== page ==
Back to Journals » Clinical Ophthalmology » Volume 7

Topical dorzolamide for macular edema in the early phase after vitrectomy and epiretinal membrane removal

Authors Suzuki T, Hayakawa K, Nakagawa Y, Onouchi H, Ogata M, Kawai K

Received 30 December 2012

Accepted for publication 18 February 2013

Published 19 April 2013 Volume 2013:7 Pages 549—553

DOI https://doi.org/10.2147/OPTH.S42188

Checked for plagiarism Yes

Review by Single-blind

Peer reviewer comments 3

Takahiro Suzuki, Kenji Hayakawa, Yoshihiro Nakagawa, Hiromi Onouchi, Masafumi Ogata, Kenji Kawai

Department of Ophthalmology, Tokai University School of Medicine, Isehara, Japan

Background: The purpose of this study was to evaluate prospectively the efficacy of a topical carbonic anhydrase inhibitor in macular edema after vitrectomy.
Methods: Forty patients were included, all of whom had undergone vitrectomy combined with phacoemulsification and intraocular lens implantation for epiretinal membrane. Twenty eyes from 40 patients received topical 2% dorzolamide three times a day. The patients were followed up for at least 3 months. In this study, we evaluated the effect of dorzolamide on visual acuity, intraocular pressure, central macular thickness, and aqueous flare.
Results: Mean logarithm of the minimum angle of resolution (logMAR) best-corrected visual acuity preoperatively and 2 weeks, 1 month, and 3 months after surgery was 0.48 ± 0.23, 0.60 ± 0.16, 0.40 ± 0.29, and 0.24 ± 0.32, respectively, in the treatment group, and 0.40 ± 0.09, 0.44 ± 0.12, 0.32 ± 0.10, and 0.16 ± 0.09, respectively, in the control group. No statistically significant difference was observed between the two groups. Mean central macular thickness preoperatively and at 2 weeks and 3 months after surgery was 572.6, 427.2, and 333.4 µm, respectively, in the treatment group, and 571.4, 485.2, and 388.4 µm, respectively, in the control group. Mean aqueous flare preoperatively, and 1 month and 3 months after surgery was 8.6, 34.2, and 23.5 photon counts per millisecond (pc/ms), respectively, in the treatment group, and 9.7, 24.7, and 23.4 pc/ms, respectively, in the control group. No statistically significant differences were observed between data from the two groups. However, statistically significant (P < 0.05) differences in mean central macular thickness at 1 month and mean aqueous flare at 2 weeks after surgery were found between the treatment group (358.8 µm, 36.8 pc/ms) and the control group (467.8 µm, 64.0 pc/ms). Differences in mean intraocular pressure preoperatively and at 2 weeks, 1 month, and 3 months after surgery were not statistically significant between the two groups. Intraocular pressure never exceeded 21 mmHg.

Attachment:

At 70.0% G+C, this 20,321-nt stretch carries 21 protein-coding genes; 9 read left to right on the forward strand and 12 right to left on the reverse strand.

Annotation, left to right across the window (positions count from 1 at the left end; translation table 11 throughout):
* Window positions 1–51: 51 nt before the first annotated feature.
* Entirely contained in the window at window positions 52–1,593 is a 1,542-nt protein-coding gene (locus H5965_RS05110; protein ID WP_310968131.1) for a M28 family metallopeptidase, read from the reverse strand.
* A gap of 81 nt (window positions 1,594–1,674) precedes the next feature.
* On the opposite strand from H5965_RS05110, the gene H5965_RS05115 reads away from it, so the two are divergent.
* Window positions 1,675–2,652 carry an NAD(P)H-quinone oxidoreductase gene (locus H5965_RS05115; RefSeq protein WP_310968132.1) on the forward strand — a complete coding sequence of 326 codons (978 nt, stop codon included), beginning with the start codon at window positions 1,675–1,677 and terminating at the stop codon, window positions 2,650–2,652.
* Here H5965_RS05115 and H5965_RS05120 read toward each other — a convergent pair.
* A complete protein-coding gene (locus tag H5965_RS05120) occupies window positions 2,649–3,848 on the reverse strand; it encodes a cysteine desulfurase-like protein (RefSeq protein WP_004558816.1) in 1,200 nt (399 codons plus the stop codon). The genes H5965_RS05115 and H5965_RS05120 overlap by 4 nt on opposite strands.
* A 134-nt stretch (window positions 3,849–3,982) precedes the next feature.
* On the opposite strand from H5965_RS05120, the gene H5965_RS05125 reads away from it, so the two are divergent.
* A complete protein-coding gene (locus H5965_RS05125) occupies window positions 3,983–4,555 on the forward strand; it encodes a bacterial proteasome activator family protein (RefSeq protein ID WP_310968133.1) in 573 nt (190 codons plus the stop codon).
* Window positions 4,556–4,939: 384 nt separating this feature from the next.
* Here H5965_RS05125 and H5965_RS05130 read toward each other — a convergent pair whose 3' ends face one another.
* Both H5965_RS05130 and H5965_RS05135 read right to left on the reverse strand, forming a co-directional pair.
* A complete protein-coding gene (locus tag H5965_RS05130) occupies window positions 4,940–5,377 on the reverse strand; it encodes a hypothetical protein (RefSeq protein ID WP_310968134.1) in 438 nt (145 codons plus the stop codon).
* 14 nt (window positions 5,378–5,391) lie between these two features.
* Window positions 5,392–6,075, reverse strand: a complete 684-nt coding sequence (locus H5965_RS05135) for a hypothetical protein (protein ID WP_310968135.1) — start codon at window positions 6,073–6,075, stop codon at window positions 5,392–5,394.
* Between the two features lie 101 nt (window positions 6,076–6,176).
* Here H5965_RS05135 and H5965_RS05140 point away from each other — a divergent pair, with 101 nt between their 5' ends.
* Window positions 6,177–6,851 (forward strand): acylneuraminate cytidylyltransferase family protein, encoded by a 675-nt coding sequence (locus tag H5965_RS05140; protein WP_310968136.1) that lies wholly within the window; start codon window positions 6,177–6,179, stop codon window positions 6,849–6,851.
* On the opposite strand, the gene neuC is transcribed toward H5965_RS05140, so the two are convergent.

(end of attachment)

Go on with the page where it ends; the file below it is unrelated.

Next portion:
Conclusion: Topical dorzolamide significantly reduced mean central macular thickness at 1 month and mean aqueous flare at 2 weeks after surgery for epiretinal membrane compared with controls. Although further investigation of more cases and longer follow-up are needed, this study suggests that topical dorzolamide can be efficacious in reducing macular edema in the early phase after vitrectomy via its anti-inflammatory effect.

Keywords: macular edema, dorzolamide, epiretinal membrane, vitrectomy, anti-inflammatory

Creative Commons License This work is published and licensed by Dove Medical Press Limited. The full terms of this license are available at https://www.dovepress.com/terms.php and incorporate the Creative Commons Attribution - Non Commercial (unported, v3.0) License. By accessing the work you hereby accept the Terms. Non-commercial uses of the work are permitted without any further permission from Dove Medical Press Limited, provided the work is properly attributed. For permission for commercial use of this work, please see paragraphs 4.2 and 5 of our Terms.

Download Article [PDF]  View Full Text [HTML][Machine readable]